Combining the spirit, and spirits, of an apres-ski party with the slightly (okay, decidedly) elitist posh of old-style spa racing, Switzerland’s most important racecourse is neither turf nor dirt; and it’s not an artificial surface either. Races at St. Moritz Racecourse are run on snow, which itself is covering the frozen surface of a lake.
So there may not be much potential for a St. Moritz Racecourse "Midsummer racing at the Spa" meeting, but the track’s three racedays in February, labeled the "White Turf", are singular in the world of racing. As is the concept of conducting thoroughbred races on a frozen lake.
Due to its location at 1822 meters (5.978 ft.) above sea level, in the middle of the Swiss Alps, the surface can usually be counted on to support runners and racegoers - the grandstand is on the lake, too. Nevertheless, racedays have occasionally been shortened and parts of the grandstand have remained closed off if the ice was getting a little thin.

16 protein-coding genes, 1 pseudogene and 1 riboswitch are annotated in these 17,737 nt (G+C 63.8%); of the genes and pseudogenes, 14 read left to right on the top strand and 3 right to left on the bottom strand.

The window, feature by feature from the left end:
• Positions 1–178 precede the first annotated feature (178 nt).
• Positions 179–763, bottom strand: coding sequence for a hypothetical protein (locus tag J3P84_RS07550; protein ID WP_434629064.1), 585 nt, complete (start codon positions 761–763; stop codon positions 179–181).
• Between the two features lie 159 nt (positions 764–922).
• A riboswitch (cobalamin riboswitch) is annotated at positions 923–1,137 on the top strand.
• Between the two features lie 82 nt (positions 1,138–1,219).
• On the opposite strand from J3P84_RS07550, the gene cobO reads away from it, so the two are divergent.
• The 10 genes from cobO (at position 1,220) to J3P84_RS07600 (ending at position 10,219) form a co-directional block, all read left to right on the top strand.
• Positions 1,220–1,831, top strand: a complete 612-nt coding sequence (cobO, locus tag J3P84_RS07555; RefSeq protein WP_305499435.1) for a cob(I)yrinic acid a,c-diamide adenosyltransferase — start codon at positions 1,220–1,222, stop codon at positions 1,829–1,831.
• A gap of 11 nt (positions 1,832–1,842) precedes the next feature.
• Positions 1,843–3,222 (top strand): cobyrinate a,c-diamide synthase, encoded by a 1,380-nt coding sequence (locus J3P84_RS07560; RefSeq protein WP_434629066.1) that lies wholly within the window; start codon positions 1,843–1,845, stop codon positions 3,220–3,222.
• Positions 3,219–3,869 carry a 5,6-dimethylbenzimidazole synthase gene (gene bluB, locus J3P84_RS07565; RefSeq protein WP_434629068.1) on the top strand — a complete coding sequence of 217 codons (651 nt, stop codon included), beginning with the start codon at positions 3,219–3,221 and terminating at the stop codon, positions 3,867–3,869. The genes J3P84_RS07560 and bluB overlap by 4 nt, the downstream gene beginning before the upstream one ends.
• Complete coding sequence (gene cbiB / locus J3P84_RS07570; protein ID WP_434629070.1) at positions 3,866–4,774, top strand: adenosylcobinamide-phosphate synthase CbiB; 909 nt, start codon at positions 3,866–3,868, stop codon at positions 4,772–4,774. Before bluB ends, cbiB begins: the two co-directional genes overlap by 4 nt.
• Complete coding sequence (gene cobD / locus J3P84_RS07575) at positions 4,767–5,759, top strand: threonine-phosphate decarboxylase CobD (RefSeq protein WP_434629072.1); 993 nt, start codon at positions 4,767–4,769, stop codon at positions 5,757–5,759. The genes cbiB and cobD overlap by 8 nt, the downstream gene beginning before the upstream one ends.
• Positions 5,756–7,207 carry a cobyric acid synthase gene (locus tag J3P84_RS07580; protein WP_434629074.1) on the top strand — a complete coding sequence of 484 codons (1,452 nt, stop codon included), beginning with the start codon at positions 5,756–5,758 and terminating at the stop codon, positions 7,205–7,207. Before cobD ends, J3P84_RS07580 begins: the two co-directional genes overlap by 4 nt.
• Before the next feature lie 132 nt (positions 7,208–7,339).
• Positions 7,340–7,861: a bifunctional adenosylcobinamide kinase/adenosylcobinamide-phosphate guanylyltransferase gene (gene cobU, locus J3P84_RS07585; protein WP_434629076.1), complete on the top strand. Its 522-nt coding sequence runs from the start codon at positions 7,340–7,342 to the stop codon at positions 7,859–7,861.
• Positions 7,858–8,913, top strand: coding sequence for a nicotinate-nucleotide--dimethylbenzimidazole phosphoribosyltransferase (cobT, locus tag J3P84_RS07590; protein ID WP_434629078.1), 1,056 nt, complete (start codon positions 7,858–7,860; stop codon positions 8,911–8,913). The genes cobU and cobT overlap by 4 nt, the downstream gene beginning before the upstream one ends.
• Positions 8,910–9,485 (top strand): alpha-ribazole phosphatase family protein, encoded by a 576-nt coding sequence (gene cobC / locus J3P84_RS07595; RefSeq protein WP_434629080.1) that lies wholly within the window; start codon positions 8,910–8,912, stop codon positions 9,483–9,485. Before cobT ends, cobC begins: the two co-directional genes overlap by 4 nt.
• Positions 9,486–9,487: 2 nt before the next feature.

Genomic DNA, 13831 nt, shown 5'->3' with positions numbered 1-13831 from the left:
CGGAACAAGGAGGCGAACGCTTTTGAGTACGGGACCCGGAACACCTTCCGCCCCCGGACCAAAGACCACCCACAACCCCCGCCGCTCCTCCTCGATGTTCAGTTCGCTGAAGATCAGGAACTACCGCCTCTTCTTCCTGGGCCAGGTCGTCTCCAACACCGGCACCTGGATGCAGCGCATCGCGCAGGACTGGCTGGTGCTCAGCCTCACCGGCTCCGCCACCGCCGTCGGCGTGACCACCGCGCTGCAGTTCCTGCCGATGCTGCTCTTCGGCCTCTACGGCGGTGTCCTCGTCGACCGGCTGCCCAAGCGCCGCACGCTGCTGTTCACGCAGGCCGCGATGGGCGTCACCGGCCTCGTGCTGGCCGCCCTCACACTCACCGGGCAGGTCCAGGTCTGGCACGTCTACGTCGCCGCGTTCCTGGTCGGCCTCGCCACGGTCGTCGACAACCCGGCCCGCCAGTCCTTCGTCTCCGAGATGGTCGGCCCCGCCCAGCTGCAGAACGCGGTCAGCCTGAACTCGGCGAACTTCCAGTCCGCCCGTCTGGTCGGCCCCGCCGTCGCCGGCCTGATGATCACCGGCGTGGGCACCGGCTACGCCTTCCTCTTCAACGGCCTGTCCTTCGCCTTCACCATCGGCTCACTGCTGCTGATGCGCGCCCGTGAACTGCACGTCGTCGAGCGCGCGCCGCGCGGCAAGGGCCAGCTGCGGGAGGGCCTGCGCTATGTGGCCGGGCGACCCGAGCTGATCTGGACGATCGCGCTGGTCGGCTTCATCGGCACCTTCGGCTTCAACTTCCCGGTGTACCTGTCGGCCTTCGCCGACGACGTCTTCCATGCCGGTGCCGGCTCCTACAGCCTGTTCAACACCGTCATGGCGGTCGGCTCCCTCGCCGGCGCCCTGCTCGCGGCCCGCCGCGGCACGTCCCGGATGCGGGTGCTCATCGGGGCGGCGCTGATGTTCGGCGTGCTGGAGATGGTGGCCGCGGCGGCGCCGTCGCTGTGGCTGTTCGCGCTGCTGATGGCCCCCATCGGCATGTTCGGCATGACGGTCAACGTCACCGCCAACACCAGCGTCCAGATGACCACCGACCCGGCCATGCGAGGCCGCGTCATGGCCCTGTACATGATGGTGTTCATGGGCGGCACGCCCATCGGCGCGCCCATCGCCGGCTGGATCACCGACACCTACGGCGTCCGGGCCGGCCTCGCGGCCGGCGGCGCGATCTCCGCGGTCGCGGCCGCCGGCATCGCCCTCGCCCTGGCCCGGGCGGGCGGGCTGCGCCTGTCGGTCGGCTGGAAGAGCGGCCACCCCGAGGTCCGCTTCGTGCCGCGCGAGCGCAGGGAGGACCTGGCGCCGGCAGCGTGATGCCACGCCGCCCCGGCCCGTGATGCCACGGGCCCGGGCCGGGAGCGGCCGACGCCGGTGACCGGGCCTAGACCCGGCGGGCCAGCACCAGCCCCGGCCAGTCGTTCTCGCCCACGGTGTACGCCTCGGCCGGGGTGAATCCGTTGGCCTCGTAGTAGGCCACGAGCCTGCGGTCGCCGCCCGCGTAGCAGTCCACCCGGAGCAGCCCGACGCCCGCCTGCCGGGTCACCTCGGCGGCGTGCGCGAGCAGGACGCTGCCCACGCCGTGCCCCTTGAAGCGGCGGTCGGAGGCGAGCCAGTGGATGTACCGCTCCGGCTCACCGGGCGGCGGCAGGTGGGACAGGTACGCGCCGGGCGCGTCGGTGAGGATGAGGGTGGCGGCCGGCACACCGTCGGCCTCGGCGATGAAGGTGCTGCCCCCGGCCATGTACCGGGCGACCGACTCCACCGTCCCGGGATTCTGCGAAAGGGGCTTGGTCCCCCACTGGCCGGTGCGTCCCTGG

Conducting upper-class events on the frozen lake fits in with several of the towns other sporting highlights such as the Polo World Cup on Snow, which uses the same grandstand, and the Cricket On Ice tournament.
St. Moritz's feature event, the 121.121 Swiss Francs (about 105k$) Grosser Preis von St. Moritz, regularly attracts a number of quality horses from other European countries. Racing at this traditional Alpine winter resort offers by far the highest purses in Switzerland, and the Grand-Prix is also the country's most valuable race, beating the only other noteworthy race (the Swiss Derby at Frauenfeld) by 21.121 Francs.
Besides Thoroughbred racing, other disciplines contested are harness trotting (with skates instead of wheels) and Skijoering, a horse-drawn ski racing discipline of Scandinavian origin. St. Moritz's White Turf races are one of the most important societal events in Switzerland.
(Skijoering is a sport for people who wanted to be harness drivers but couldn't afford the sulky and can't get their horses to remain trotting; images by Heinz Schmid)